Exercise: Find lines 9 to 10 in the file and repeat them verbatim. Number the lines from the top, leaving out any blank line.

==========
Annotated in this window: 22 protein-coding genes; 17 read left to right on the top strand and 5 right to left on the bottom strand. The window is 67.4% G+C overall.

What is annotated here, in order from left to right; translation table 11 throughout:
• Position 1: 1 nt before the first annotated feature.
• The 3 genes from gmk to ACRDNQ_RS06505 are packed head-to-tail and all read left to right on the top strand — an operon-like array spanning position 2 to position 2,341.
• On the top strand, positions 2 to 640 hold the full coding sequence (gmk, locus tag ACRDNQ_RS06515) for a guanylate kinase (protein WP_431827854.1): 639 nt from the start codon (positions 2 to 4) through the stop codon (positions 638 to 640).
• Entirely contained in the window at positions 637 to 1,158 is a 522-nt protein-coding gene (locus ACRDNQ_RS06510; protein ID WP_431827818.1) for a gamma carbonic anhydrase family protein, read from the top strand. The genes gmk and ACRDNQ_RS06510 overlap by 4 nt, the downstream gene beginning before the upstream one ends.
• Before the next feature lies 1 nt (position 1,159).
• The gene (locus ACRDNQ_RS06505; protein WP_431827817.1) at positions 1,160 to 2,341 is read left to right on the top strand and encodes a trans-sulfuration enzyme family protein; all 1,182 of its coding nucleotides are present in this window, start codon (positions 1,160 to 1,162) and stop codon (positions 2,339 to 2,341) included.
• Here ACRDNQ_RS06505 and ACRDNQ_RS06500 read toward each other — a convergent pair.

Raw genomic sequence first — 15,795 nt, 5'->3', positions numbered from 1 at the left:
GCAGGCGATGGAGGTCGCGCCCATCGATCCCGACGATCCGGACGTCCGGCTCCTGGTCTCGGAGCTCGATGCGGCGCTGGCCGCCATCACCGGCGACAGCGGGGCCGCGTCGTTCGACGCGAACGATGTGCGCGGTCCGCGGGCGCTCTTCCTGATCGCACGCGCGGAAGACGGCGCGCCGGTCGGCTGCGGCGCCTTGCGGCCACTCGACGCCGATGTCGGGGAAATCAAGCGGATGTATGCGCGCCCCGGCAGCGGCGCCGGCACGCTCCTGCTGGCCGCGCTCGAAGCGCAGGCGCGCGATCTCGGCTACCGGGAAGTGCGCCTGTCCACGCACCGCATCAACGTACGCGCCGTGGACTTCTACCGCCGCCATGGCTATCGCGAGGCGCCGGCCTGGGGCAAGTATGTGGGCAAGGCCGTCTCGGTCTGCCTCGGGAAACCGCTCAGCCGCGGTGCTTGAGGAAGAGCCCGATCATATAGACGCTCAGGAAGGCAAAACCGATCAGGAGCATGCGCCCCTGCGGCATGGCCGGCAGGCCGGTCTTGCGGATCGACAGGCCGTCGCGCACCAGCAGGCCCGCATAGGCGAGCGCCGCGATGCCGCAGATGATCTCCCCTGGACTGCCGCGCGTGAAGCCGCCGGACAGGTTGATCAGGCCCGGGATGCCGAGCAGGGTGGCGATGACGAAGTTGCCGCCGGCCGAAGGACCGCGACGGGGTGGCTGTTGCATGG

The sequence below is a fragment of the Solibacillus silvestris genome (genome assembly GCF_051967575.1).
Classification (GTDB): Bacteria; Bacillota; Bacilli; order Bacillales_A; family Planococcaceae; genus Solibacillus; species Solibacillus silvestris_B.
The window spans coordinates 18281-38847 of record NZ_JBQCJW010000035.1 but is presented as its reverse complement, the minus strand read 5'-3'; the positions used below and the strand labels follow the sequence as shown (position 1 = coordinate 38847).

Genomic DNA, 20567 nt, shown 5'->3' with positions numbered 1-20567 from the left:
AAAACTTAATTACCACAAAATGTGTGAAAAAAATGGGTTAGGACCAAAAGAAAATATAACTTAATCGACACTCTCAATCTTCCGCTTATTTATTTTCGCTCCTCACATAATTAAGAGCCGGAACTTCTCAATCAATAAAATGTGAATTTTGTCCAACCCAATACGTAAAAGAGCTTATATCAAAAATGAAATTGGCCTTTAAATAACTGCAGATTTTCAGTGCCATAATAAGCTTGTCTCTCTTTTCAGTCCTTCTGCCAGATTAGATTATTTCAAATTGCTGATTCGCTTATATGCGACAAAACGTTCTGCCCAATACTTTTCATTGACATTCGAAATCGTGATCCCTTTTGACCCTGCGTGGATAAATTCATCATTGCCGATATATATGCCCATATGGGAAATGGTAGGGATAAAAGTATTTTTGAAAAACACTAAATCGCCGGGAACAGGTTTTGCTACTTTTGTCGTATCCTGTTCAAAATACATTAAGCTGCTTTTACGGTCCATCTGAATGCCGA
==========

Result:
• Here ACRDNQ_RS06505 and ACRDNQ_RS06500 read toward each other — a convergent pair.

Raw genomic sequence first — 15,795 nt, 5'->3', positions numbered from 1 at the left: